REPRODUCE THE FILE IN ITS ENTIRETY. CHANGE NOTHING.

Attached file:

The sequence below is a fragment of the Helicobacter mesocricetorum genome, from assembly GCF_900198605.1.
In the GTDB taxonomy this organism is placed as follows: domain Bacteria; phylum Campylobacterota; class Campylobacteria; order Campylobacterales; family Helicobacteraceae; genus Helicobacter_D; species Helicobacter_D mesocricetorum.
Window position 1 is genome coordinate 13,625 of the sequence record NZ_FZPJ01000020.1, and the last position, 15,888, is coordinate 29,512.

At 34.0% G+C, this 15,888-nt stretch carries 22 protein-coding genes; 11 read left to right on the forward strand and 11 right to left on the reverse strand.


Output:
The sequence below is a fragment of the Helicobacter mesocricetorum genome, from assembly GCF_900198605.1.
In the GTDB taxonomy this organism is placed as follows: domain Bacteria; phylum Campylobacterota; class Campylobacteria; order Campylobacterales; family Helicobacteraceae; genus Helicobacter_D; species Helicobacter_D mesocricetorum.
Window position 1 is genome coordinate 13,625 of the sequence record NZ_FZPJ01000020.1, and the last position, 15,888, is coordinate 29,512.

At 34.0% G+C, this 15,888-nt stretch carries 22 protein-coding genes; 11 read left to right on the forward strand and 11 right to left on the reverse strand.